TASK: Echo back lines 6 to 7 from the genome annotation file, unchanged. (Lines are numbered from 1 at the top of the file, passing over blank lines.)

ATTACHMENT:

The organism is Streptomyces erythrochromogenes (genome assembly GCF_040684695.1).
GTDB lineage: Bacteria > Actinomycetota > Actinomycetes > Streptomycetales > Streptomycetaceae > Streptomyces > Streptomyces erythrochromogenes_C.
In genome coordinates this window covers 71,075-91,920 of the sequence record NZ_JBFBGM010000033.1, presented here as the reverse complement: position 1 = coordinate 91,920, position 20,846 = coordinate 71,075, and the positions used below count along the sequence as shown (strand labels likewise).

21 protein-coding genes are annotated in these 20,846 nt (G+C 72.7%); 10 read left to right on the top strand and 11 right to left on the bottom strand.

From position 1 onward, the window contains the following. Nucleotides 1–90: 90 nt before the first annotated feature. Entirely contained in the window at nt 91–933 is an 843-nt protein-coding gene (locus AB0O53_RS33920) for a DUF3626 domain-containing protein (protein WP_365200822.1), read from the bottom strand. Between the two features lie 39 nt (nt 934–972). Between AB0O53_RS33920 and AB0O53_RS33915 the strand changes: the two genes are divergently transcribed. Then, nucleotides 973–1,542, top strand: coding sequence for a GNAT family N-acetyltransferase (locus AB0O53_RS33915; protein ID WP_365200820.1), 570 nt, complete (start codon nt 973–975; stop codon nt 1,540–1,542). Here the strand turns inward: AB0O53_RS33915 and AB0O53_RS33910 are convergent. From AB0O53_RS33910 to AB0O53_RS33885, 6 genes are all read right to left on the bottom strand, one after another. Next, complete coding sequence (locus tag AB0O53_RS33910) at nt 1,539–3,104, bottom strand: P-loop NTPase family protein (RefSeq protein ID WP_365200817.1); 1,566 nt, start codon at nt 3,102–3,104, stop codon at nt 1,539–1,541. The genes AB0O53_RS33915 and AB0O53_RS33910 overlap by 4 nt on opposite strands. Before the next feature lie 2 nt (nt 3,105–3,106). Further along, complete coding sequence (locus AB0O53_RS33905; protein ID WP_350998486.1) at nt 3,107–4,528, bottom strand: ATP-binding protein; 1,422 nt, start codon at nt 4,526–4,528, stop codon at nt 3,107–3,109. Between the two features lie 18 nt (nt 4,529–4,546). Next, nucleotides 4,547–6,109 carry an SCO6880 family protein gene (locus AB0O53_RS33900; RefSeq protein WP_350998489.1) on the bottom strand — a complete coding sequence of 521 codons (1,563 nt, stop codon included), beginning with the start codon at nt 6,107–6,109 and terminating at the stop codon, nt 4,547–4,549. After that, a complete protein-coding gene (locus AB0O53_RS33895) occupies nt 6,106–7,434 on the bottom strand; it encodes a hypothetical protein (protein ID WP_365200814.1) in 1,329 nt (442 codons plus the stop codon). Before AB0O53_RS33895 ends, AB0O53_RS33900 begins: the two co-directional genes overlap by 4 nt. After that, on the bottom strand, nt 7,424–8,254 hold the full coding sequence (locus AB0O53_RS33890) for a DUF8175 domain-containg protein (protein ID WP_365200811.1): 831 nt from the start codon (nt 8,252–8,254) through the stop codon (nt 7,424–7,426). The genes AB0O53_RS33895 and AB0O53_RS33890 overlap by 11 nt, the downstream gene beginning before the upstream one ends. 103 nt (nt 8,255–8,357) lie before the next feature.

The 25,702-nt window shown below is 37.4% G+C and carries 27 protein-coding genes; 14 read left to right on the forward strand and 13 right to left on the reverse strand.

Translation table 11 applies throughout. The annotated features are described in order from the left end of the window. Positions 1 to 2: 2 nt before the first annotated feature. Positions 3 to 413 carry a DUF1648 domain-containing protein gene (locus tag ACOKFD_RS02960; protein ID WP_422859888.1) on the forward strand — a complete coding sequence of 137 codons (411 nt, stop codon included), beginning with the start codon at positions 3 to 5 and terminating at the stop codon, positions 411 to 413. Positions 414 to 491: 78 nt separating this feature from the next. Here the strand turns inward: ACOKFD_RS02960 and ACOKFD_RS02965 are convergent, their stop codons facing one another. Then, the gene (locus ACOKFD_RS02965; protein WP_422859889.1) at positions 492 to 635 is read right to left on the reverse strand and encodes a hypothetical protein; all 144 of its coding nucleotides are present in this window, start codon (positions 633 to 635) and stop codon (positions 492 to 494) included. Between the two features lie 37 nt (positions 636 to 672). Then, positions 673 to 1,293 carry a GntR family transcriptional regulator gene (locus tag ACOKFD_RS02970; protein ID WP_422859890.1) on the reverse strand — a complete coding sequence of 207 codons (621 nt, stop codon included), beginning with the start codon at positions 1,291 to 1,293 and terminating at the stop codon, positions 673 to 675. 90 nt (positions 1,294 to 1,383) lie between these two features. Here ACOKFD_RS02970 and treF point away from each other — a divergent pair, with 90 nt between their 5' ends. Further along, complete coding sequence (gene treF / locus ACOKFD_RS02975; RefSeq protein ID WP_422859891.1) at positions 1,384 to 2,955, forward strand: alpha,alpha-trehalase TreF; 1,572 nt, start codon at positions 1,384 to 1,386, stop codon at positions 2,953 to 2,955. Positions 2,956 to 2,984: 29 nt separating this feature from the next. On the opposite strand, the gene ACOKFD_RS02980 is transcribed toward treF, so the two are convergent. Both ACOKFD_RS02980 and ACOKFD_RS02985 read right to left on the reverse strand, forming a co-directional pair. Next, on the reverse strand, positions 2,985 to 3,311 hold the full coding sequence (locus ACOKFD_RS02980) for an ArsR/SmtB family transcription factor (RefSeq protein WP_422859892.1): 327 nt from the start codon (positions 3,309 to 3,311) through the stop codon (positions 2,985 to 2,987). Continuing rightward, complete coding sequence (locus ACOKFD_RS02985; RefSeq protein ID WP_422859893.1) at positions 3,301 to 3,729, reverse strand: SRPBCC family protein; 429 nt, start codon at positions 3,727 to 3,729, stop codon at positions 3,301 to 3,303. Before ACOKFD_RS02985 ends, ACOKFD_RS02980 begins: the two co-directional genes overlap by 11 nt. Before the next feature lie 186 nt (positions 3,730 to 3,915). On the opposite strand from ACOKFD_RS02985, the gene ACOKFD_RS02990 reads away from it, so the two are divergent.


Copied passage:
The 25,702-nt window shown below is 37.4% G+C and carries 27 protein-coding genes; 14 read left to right on the forward strand and 13 right to left on the reverse strand.

Translation table 11 applies throughout. The annotated features are described in order from the left end of the window. Positions 1 to 2: 2 nt before the first annotated feature. Positions 3 to 413 carry a DUF1648 domain-containing protein gene (locus tag ACOKFD_RS02960; protein ID WP_422859888.1) on the forward strand — a complete coding sequence of 137 codons (411 nt, stop codon included), beginning with the start codon at positions 3 to 5 and terminating at the stop codon, positions 411 to 413. Positions 414 to 491: 78 nt separating this feature from the next. Here the strand turns inward: ACOKFD_RS02960 and ACOKFD_RS02965 are convergent, their stop codons facing one another. Then, the gene (locus ACOKFD_RS02965; protein WP_422859889.1) at positions 492 to 635 is read right to left on the reverse strand and encodes a hypothetical protein; all 144 of its coding nucleotides are present in this window, start codon (positions 633 to 635) and stop codon (positions 492 to 494) included. Between the two features lie 37 nt (positions 636 to 672). Then, positions 673 to 1,293 carry a GntR family transcriptional regulator gene (locus tag ACOKFD_RS02970; protein ID WP_422859890.1) on the reverse strand — a complete coding sequence of 207 codons (621 nt, stop codon included), beginning with the start codon at positions 1,291 to 1,293 and terminating at the stop codon, positions 673 to 675. 90 nt (positions 1,294 to 1,383) lie between these two features. Here ACOKFD_RS02970 and treF point away from each other — a divergent pair, with 90 nt between their 5' ends. Further along, complete coding sequence (gene treF / locus ACOKFD_RS02975; RefSeq protein ID WP_422859891.1) at positions 1,384 to 2,955, forward strand: alpha,alpha-trehalase TreF; 1,572 nt, start codon at positions 1,384 to 1,386, stop codon at positions 2,953 to 2,955. Positions 2,956 to 2,984: 29 nt separating this feature from the next. On the opposite strand, the gene ACOKFD_RS02980 is transcribed toward treF, so the two are convergent. Both ACOKFD_RS02980 and ACOKFD_RS02985 read right to left on the reverse strand, forming a co-directional pair. Next, on the reverse strand, positions 2,985 to 3,311 hold the full coding sequence (locus ACOKFD_RS02980) for an ArsR/SmtB family transcription factor (RefSeq protein WP_422859892.1): 327 nt from the start codon (positions 3,309 to 3,311) through the stop codon (positions 2,985 to 2,987). Continuing rightward, complete coding sequence (locus ACOKFD_RS02985; RefSeq protein ID WP_422859893.1) at positions 3,301 to 3,729, reverse strand: SRPBCC family protein; 429 nt, start codon at positions 3,727 to 3,729, stop codon at positions 3,301 to 3,303. Before ACOKFD_RS02985 ends, ACOKFD_RS02980 begins: the two co-directional genes overlap by 11 nt. Before the next feature lie 186 nt (positions 3,730 to 3,915). On the opposite strand from ACOKFD_RS02985, the gene ACOKFD_RS02990 reads away from it, so the two are divergent.